Civility. Courtesy. Respect. Professionalism.
These are words that should be synonymous with “Advocate,” but in a world of high stakes, strong opinions, and a general societal decline in basic manners, how can attorneys fight the good fight while living up to these ideals – especially if the other side doesn’t? We set out to find examples of lawyers who model the way while providing excellent representation.
Getting Along is Not Wrong, an initiative of the IndyBar Standing Committee on Professionalism, is the impressive collection of such positive and compelling behavior. Other entries can be found in the blog archives.
Daniel W. Kiehl, Law Office of Deborah M. Agard -
I recently had the privilege of participating in a three-day guardianship trial with three other attorneys. The case involved two sets of grandparents who asked the trial court to award them custody of a little boy whose parents were killed in a bus crash. There was great animosity between the parties, and at the time of the trial, there was very little- if any- trust between both sets of grandparents. However, the attorneys respectfully advocated their client’s positions without shouting at or using derogatory terms toward opposing counsel or their clients. The communication and respect between the attorneys never became hostile, and each attorney showed respect towards the court and toward each other at all times.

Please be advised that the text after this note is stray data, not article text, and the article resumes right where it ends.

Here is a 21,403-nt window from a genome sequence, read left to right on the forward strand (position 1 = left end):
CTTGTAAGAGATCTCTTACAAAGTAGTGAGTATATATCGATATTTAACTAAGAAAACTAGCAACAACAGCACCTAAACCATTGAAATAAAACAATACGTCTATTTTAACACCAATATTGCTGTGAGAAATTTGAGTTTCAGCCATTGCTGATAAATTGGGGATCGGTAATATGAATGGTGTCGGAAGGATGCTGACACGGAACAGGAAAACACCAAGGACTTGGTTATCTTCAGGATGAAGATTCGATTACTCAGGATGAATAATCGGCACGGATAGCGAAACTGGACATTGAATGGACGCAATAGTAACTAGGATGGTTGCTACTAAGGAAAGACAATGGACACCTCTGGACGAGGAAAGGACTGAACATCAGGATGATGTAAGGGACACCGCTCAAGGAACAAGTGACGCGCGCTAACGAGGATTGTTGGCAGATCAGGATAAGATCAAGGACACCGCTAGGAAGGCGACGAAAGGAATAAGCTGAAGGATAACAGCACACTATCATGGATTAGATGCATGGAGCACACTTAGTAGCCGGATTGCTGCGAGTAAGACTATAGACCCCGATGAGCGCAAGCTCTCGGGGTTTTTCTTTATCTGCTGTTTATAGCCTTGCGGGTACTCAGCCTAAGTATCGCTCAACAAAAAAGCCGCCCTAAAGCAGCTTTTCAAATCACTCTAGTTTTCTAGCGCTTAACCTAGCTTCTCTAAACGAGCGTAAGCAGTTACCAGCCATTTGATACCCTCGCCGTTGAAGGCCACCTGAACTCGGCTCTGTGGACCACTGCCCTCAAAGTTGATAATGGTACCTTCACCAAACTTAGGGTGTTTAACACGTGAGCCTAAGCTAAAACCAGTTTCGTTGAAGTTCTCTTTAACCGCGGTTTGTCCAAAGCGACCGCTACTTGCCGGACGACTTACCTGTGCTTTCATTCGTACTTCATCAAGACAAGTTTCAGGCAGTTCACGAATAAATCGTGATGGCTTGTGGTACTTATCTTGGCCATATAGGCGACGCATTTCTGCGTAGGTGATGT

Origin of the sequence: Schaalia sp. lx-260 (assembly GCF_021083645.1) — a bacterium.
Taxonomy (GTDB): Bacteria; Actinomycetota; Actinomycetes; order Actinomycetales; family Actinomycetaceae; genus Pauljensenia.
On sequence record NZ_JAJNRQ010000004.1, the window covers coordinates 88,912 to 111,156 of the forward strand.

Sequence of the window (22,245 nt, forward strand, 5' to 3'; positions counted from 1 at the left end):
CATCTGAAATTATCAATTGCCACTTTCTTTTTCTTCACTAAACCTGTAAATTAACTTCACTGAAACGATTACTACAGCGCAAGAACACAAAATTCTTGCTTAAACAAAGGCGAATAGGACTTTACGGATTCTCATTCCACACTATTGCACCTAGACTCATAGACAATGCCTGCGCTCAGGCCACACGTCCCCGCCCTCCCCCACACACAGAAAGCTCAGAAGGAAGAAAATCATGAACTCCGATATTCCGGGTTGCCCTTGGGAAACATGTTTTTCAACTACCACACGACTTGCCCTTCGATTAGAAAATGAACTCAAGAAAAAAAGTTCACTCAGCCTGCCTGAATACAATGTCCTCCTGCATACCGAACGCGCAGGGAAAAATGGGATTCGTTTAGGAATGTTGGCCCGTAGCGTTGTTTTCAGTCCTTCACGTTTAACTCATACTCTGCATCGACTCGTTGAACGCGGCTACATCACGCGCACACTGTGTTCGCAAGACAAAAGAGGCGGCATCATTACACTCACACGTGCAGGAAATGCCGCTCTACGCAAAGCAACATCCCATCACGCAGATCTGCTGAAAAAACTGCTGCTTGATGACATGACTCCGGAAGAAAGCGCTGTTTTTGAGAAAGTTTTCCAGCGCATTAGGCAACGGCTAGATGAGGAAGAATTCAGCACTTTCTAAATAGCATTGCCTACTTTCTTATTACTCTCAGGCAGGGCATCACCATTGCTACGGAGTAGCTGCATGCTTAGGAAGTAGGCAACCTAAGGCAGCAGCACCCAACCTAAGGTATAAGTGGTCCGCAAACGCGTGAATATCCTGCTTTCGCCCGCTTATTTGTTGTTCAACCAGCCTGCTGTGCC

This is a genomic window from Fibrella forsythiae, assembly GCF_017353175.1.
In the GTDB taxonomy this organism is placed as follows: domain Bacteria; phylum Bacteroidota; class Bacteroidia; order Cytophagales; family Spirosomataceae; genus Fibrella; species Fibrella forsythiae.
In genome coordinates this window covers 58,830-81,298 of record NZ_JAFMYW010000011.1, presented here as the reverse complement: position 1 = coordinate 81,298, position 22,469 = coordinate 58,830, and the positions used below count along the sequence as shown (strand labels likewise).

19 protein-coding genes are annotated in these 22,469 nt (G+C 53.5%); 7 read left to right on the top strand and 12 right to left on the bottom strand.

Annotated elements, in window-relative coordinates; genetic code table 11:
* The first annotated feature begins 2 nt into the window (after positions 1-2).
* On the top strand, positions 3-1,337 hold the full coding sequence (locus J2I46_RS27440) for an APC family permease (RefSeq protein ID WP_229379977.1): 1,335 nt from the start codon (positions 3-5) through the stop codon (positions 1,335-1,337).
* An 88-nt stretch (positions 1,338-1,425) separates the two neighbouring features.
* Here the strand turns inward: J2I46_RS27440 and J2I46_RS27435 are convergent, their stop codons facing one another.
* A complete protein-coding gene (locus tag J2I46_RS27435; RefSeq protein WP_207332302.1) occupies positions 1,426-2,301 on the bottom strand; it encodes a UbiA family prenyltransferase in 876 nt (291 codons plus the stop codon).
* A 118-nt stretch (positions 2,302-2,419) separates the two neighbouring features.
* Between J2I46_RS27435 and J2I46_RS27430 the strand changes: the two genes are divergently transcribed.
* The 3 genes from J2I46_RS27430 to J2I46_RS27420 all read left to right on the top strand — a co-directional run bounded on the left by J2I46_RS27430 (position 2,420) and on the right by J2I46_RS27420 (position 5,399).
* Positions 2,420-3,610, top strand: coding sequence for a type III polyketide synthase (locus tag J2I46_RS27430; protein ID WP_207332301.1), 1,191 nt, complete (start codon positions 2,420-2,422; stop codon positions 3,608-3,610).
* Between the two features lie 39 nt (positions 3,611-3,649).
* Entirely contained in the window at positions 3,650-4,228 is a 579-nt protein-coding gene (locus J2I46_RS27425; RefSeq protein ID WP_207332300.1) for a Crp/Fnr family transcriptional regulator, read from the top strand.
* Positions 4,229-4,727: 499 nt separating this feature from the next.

Specifically, there was a piece of evidence that was hotly contested by both parties. My co-counsel tried through three separate witnesses to have this evidence admitted, and the court ruled it was inadmissible. On the fourth attempt (through a different witness), the evidence was admitted. Opposing counsel could have easily begun shouting and using other sorts of antics to show their frustration with my co-counsel’s continued attempts at putting this document into evidence, but they remained professional and continued to voice their objections in a manner that was both strong and professional. Additionally, after a lunch break, my co-counsel was able to have the court exclude nearly half of the opposing counsel’s witnesses because the witnesses violated a separation of witnesses order by speaking with each other about their testimony during the lunch break. Again, opposing counsel could have easily lost their temper, but they remained calm and carried on with their case in a professional and ethical manner.
This trial was a great example of attorneys who are fierce advocates for their clients but also respectful toward the court and toward opposing counsel no matter how litigious the case becomes. Not only does the court appreciate this because it helps move the trial along without undue delays or frivolous motions and hearings, but it also instills confidence and trust with the public. It shows others that attorneys can be fierce advocates without having to shout, name-call or lie in the course of the attorney’s representation of the client.